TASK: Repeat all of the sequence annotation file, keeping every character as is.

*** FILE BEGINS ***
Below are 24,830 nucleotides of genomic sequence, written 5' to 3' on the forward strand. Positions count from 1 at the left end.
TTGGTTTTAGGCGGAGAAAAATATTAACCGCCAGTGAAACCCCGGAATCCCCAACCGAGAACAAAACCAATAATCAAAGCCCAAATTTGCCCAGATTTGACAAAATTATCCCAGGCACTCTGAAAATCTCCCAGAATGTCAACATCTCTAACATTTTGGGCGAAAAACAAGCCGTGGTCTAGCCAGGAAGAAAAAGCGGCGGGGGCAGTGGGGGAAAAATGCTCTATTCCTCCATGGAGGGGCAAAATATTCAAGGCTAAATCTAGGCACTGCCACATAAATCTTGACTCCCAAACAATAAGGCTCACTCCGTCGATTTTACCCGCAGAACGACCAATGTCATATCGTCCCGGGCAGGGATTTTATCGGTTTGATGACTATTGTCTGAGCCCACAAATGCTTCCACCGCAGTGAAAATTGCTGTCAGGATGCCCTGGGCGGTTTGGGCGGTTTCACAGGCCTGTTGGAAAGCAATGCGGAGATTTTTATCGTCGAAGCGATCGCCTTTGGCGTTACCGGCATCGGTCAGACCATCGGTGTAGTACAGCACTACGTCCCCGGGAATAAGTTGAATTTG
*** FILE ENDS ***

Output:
Below are 24,830 nucleotides of genomic sequence, written 5' to 3' on the forward strand. Positions count from 1 at the left end.
TTGGTTTTAGGCGGAGAAAAATATTAACCGCCAGTGAAACCCCGGAATCCCCAACCGAGAACAAAACCAATAATCAAAGCCCAAATTTGCCCAGATTTGACAAAATTATCCCAGGCACTCTGAAAATCTCCCAGAATGTCAACATCTCTAACATTTTGGGCGAAAAACAAGCCGTGGTCTAGCCAGGAAGAAAAAGCGGCGGGGGCAGTGGGGGAAAAATGCTCTATTCCTCCATGGAGGGGCAAAATATTCAAGGCTAAATCTAGGCACTGCCACATAAATCTTGACTCCCAAACAATAAGGCTCACTCCGTCGATTTTACCCGCAGAACGACCAATGTCATATCGTCCCGGGCAGGGATTTTATCGGTTTGATGACTATTGTCTGAGCCCACAAATGCTTCCACCGCAGTGAAAATTGCTGTCAGGATGCCCTGGGCGGTTTGGGCGGTTTCACAGGCCTGTTGGAAAGCAATGCGGAGATTTTTATCGTCGAAGCGATCGCCTTTGGCGTTACCGGCATCGGTCAGACCATCGGTGTAGTACAGCACTACGTCCCCGGGAATAAGTTGAATTTG